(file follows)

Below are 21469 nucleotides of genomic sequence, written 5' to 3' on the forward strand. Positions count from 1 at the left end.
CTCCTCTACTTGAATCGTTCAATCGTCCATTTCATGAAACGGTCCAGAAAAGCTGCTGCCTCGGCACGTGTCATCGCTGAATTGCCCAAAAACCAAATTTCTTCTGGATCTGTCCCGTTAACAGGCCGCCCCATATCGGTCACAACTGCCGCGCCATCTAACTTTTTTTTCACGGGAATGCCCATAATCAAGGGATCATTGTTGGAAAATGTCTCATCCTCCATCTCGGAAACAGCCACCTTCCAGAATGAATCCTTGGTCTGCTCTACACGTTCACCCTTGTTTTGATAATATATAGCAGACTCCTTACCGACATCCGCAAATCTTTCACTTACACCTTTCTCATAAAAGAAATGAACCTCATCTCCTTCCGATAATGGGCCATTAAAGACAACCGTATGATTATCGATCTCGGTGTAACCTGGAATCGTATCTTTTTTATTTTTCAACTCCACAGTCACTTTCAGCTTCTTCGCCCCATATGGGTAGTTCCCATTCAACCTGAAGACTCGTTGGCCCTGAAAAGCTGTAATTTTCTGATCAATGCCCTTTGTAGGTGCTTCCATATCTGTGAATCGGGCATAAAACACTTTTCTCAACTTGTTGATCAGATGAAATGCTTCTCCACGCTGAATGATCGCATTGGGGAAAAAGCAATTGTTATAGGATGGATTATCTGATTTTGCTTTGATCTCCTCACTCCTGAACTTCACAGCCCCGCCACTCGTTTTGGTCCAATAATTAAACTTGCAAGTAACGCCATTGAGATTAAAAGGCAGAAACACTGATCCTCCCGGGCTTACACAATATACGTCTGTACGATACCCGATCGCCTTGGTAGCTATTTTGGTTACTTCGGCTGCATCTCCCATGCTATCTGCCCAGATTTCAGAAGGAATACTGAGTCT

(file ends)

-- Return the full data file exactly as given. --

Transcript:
Below are 21469 nucleotides of genomic sequence, written 5' to 3' on the forward strand. Positions count from 1 at the left end.
CTCCTCTACTTGAATCGTTCAATCGTCCATTTCATGAAACGGTCCAGAAAAGCTGCTGCCTCGGCACGTGTCATCGCTGAATTGCCCAAAAACCAAATTTCTTCTGGATCTGTCCCGTTAACAGGCCGCCCCATATCGGTCACAACTGCCGCGCCATCTAACTTTTTTTTCACGGGAATGCCCATAATCAAGGGATCATTGTTGGAAAATGTCTCATCCTCCATCTCGGAAACAGCCACCTTCCAGAATGAATCCTTGGTCTGCTCTACACGTTCACCCTTGTTTTGATAATATATAGCAGACTCCTTACCGACATCCGCAAATCTTTCACTTACACCTTTCTCATAAAAGAAATGAACCTCATCTCCTTCCGATAATGGGCCATTAAAGACAACCGTATGATTATCGATCTCGGTGTAACCTGGAATCGTATCTTTTTTATTTTTCAACTCCACAGTCACTTTCAGCTTCTTCGCCCCATATGGGTAGTTCCCATTCAACCTGAAGACTCGTTGGCCCTGAAAAGCTGTAATTTTCTGATCAATGCCCTTTGTAGGTGCTTCCATATCTGTGAATCGGGCATAAAACACTTTTCTCAACTTGTTGATCAGATGAAATGCTTCTCCACGCTGAATGATCGCATTGGGGAAAAAGCAATTGTTATAGGATGGATTATCTGATTTTGCTTTGATCTCCTCACTCCTGAACTTCACAGCCCCGCCACTCGTTTTGGTCCAATAATTAAACTTGCAAGTAACGCCATTGAGATTAAAAGGCAGAAACACTGATCCTCCCGGGCTTACACAATATACGTCTGTACGATACCCGATCGCCTTGGTAGCTATTTTGGTTACTTCGGCTGCATCTCCCATGCTATCTGCCCAGATTTCAGAAGGAATACTGAGTCT